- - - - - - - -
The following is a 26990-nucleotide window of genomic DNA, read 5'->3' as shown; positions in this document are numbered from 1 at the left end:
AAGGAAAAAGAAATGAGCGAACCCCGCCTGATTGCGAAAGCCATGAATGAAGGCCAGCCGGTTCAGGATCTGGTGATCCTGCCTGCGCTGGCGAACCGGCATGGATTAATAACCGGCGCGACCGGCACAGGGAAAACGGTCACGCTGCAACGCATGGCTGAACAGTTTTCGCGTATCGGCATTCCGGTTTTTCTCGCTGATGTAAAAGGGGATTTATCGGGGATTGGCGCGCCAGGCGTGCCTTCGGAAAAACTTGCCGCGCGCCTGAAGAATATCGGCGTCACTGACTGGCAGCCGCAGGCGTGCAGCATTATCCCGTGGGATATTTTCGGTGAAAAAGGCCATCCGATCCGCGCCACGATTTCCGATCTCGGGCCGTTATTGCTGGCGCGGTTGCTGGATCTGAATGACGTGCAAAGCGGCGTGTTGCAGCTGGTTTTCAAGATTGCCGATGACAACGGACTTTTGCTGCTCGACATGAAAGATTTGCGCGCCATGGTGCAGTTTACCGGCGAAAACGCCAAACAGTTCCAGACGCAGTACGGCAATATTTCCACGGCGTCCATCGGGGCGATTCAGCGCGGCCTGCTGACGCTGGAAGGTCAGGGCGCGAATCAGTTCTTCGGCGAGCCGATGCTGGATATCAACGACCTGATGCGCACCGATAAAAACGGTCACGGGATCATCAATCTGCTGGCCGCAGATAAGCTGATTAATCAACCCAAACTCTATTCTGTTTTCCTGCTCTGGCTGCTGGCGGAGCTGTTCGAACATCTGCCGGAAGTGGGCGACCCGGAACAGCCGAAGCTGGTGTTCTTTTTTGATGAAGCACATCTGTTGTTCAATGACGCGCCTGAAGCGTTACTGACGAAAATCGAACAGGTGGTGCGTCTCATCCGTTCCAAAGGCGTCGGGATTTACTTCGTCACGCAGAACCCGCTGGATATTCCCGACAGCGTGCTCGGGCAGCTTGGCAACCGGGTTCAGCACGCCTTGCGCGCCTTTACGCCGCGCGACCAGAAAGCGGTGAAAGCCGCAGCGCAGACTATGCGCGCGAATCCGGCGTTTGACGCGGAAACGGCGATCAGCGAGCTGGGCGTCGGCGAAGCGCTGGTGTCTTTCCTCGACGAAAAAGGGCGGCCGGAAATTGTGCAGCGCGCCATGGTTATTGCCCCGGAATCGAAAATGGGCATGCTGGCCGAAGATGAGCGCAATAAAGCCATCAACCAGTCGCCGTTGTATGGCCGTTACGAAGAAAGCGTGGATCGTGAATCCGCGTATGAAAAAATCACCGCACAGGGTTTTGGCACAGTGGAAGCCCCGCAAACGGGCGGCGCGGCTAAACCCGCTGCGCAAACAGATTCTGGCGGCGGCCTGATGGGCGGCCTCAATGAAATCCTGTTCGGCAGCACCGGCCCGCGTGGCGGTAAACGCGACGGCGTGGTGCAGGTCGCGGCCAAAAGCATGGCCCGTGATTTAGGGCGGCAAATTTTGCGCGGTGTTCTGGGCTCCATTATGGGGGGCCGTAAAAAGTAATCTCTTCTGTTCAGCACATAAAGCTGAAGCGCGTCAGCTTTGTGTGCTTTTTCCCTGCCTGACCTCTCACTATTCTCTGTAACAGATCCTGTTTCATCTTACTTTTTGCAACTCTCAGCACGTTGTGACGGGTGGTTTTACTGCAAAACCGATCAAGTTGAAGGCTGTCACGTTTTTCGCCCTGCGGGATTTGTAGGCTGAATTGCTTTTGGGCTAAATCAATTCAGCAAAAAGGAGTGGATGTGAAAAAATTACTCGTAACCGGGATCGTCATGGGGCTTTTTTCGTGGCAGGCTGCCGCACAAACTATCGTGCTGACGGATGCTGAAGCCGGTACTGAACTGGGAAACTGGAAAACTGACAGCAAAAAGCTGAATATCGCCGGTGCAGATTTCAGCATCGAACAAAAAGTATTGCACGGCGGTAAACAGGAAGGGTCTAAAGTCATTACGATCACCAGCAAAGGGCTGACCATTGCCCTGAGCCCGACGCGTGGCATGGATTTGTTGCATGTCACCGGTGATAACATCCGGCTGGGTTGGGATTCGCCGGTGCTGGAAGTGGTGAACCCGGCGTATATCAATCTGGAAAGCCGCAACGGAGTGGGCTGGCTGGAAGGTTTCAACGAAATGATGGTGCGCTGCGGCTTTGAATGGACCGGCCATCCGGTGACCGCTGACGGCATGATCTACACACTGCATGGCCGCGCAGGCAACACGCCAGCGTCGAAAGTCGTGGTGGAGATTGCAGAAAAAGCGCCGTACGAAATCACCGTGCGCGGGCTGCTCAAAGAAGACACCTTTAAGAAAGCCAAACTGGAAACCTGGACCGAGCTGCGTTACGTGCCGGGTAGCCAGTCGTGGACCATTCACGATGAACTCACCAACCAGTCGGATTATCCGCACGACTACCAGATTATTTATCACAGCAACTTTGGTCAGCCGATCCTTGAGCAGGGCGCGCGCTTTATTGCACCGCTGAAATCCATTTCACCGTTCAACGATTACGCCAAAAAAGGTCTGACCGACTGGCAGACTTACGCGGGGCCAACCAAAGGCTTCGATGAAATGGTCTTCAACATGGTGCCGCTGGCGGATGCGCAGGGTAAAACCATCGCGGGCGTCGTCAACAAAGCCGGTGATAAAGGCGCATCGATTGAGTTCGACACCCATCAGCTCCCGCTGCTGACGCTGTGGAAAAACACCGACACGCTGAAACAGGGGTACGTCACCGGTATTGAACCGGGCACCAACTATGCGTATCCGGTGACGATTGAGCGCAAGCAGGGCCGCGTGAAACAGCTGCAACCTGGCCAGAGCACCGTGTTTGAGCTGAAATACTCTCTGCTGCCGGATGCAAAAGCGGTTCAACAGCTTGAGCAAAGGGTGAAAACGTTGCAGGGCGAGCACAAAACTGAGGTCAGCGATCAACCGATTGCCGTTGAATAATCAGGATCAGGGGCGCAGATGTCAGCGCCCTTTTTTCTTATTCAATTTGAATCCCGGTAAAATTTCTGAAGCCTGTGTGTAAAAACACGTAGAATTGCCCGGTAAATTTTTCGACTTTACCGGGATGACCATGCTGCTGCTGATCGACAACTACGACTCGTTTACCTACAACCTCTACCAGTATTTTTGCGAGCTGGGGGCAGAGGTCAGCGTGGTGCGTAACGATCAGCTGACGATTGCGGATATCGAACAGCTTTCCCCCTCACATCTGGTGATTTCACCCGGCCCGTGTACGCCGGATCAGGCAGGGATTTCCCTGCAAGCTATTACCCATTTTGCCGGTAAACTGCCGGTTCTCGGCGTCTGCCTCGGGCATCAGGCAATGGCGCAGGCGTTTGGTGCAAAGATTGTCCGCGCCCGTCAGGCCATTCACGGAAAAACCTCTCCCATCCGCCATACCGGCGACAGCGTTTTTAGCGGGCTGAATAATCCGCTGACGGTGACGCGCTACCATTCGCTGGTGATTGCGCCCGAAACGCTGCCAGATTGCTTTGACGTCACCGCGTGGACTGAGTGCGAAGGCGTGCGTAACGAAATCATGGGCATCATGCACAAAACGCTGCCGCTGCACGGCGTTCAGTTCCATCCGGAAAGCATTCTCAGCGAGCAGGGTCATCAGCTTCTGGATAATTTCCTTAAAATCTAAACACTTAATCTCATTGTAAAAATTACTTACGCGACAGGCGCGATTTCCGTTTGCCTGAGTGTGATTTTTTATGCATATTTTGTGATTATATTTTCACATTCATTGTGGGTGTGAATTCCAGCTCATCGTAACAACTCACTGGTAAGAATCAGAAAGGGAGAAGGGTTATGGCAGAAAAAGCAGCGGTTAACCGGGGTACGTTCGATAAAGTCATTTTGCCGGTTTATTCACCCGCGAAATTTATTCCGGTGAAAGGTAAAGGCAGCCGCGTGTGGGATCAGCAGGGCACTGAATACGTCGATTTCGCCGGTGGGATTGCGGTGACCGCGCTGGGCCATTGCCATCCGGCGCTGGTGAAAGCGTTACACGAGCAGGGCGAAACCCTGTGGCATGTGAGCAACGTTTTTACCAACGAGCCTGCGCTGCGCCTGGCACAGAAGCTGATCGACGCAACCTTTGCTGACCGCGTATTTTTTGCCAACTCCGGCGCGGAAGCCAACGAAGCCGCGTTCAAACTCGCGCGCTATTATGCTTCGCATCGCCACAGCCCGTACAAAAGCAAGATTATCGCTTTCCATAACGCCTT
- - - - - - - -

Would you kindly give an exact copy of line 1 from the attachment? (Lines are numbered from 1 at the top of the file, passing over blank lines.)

The following is a 26990-nucleotide window of genomic DNA, read 5'->3' as shown; positions in this document are numbered from 1 at the left end: